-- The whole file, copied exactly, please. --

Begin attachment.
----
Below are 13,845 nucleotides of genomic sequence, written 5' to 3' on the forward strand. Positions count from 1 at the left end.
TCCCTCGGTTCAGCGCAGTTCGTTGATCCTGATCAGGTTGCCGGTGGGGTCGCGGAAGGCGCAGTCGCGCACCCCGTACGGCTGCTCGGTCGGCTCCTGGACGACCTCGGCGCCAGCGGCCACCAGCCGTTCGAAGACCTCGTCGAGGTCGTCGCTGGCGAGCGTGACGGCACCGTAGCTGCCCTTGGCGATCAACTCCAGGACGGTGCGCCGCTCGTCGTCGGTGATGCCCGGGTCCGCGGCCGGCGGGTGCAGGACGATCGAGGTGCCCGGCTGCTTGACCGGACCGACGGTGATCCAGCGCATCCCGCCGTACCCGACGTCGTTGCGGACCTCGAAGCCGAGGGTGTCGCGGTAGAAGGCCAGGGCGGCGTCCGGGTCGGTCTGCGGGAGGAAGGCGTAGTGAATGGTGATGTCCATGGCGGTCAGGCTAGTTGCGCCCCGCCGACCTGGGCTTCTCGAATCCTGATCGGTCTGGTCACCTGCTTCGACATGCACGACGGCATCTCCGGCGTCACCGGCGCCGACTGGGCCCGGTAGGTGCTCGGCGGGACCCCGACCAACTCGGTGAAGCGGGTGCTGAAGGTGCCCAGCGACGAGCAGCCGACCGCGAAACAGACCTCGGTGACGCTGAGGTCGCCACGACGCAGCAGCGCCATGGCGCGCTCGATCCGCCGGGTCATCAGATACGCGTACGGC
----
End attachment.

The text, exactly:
Below are 13,845 nucleotides of genomic sequence, written 5' to 3' on the forward strand. Positions count from 1 at the left end.
TCCCTCGGTTCAGCGCAGTTCGTTGATCCTGATCAGGTTGCCGGTGGGGTCGCGGAAGGCGCAGTCGCGCACCCCGTACGGCTGCTCGGTCGGCTCCTGGACGACCTCGGCGCCAGCGGCCACCAGCCGTTCGAAGACCTCGTCGAGGTCGTCGCTGGCGAGCGTGACGGCACCGTAGCTGCCCTTGGCGATCAACTCCAGGACGGTGCGCCGCTCGTCGTCGGTGATGCCCGGGTCCGCGGCCGGCGGGTGCAGGACGATCGAGGTGCCCGGCTGCTTGACCGGACCGACGGTGATCCAGCGCATCCCGCCGTACCCGACGTCGTTGCGGACCTCGAAGCCGAGGGTGTCGCGGTAGAAGGCCAGGGCGGCGTCCGGGTCGGTCTGCGGGAGGAAGGCGTAGTGAATGGTGATGTCCATGGCGGTCAGGCTAGTTGCGCCCCGCCGACCTGGGCTTCTCGAATCCTGATCGGTCTGGTCACCTGCTTCGACATGCACGACGGCATCTCCGGCGTCACCGGCGCCGACTGGGCCCGGTAGGTGCTCGGCGGGACCCCGACCAACTCGGTGAAGCGGGTGCTGAAGGTGCCCAGCGACGAGCAGCCGACCGCGAAACAGACCTCGGTGACGCTGAGGTCGCCACGACGCAGCAGCGCCATGGCGCGCTCGATCCGCCGGGTCATCAGATACGCGTACGGC